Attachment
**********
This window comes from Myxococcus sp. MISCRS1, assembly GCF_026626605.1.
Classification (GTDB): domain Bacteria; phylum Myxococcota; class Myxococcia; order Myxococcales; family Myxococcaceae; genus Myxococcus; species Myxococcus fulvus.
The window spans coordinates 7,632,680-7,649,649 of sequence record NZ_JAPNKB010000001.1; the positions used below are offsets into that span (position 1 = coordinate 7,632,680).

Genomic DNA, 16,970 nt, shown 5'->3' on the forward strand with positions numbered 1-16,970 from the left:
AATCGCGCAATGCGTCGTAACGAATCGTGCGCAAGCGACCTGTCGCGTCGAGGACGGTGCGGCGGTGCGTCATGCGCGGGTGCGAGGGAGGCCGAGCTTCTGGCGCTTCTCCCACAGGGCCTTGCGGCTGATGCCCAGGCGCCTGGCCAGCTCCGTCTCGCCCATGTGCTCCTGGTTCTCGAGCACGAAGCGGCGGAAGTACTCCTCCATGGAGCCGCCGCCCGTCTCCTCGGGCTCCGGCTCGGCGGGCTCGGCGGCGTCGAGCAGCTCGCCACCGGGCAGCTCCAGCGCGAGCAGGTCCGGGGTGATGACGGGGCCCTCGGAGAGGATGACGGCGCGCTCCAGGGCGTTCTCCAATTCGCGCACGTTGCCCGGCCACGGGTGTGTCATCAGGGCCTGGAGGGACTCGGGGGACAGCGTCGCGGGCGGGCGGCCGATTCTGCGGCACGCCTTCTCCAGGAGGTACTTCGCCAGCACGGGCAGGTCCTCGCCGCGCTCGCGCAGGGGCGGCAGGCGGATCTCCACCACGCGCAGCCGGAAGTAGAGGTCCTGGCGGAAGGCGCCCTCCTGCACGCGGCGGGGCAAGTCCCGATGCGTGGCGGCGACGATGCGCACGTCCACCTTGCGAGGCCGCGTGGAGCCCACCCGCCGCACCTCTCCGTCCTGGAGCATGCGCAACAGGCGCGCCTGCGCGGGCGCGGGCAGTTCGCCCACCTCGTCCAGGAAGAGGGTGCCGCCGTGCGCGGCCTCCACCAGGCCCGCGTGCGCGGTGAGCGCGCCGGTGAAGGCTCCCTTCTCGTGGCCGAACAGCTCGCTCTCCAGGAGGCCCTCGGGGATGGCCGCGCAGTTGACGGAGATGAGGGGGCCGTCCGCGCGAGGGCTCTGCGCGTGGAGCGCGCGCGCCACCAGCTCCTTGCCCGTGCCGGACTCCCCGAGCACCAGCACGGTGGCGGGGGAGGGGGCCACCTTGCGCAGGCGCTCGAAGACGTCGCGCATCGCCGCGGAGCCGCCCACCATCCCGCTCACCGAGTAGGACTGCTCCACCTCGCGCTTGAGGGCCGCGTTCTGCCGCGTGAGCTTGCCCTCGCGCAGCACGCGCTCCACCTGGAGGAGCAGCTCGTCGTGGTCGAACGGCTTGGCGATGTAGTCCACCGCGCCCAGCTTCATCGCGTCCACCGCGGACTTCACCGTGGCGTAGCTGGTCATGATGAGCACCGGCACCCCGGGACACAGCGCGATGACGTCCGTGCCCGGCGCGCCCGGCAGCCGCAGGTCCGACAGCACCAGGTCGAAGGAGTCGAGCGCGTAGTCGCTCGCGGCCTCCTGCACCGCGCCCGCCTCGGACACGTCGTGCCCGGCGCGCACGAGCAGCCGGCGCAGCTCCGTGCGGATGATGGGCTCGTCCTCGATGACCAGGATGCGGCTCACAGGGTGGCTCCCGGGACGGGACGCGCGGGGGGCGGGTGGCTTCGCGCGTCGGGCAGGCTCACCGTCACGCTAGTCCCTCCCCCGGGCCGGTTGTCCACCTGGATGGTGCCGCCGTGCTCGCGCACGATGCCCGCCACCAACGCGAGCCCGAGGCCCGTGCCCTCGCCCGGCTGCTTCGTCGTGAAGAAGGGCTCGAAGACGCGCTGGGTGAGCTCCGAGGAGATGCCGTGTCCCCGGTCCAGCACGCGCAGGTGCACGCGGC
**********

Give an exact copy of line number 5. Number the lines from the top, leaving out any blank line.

AATCGCGCAATGCGTCGTAACGAATCGTGCGCAAGCGACCTGTCGCGTCGAGGACGGTGCGGCGGTGCGTCATGCGCGGGTGCGAGGGAGGCCGAGCTTCTGGCGCTTCTCCCACAGGGCCTTGCGGCTGATGCCCAGGCGCCTGGCCAGCTCCGTCTCGCCCATGTGCTCCTGGTTCTCGAGCACGAAGCGGCGGAAGTACTCCTCCATGGAGCCGCCGCCCGTCTCCTCGGGCTCCGGCTCGGCGGGCTCGGCGGCGTCGAGCAGCTCGCCACCGGGCAGCTCCAGCGCGAGCAGGTCCGGGGTGATGACGGGGCCCTCGGAGAGGATGACGGCGCGCTCCAGGGCGTTCTCCAATTCGCGCACGTTGCCCGGCCACGGGTGTGTCATCAGGGCCTGGAGGGACTCGGGGGACAGCGTCGCGGGCGGGCGGCCGATTCTGCGGCACGCCTTCTCCAGGAGGTACTTCGCCAGCACGGGCAGGTCCTCGCCGCGCTCGCGCAGGGGCGGCAGGCGGATCTCCACCACGCGCAGCCGGAAGTAGAGGTCCTGGCGGAAGGCGCCCTCCTGCACGCGGCGGGGCAAGTCCCGATGCGTGGCGGCGACGATGCGCACGTCCACCTTGCGAGGCCGCGTGGAGCCCACCCGCCGCACCTCTCCGTCCTGGAGCATGCGCAACAGGCGCGCCTGCGCGGGCGCGGGCAGTTCGCCCACCTCGTCCAGGAAGAGGGTGCCGCCGTGCGCGGCCTCCACCAGGCCCGCGTGCGCGGTGAGCGCGCCGGTGAAGGCTCCCTTCTCGTGGCCGAACAGCTCGCTCTCCAGGAGGCCCTCGGGGATGGCCGCGCAGTTGACGGAGATGAGGGGGCCGTCCGCGCGAGGGCTCTGCGCGTGGAGCGCGCGCGCCACCAGCTCCTTGCCCGTGCCGGACTCCCCGAGCACCAGCACGGTGGCGGGGGAGGGGGCCACCTTGCGCAGGCGCTCGAAGACGTCGCGCATCGCCGCGGAGCCGCCCACCATCCCGCTCACCGAGTAGGACTGCTCCACCTCGCGCTTGAGGGCCGCGTTCTGCCGCGTGAGCTTGCCCTCGCGCAGCACGCGCTCCACCTGGAGGAGCAGCTCGTCGTGGTCGAACGGCTTGGCGATGTAGTCCACCGCGCCCAGCTTCATCGCGTCCACCGCGGACTTCACCGTGGCGTAGCTGGTCATGATGAGCACCGGCACCCCGGGACACAGCGCGATGACGTCCGTGCCCGGCGCGCCCGGCAGCCGCAGGTCCGACAGCACCAGGTCGAAGGAGTCGAGCGCGTAGTCGCTCGCGGCCTCCTGCACCGCGCCCGCCTCGGACACGTCGTGCCCGGCGCGCACGAGCAGCCGGCGCAGCTCCGTGCGGATGATGGGCTCGTCCTCGATGACCAGGATGCGGCTCACAGGGTGGCTCCCGGGACGGGACGCGCGGGGGGCGGGTGGCTTCGCGCGTCGGGCAGGCTCACCGTCACGCTAGTCCCTCCCCCGGGCCGGTTGTCCACCTGGATGGTGCCGCCGTGCTCGCGCACGATGCCCGCCACCAACGCGAGCCCGAGGCCCGTGCCCTCGCCCGGCTGCTTCGTCGTGAAGAAGGGCTCGAAGACGCGCTGGGTGAGCTCCGAGGAGATGCCGTGTCCCCGGTCCAGCACGCGCAGGTGCACGCGGC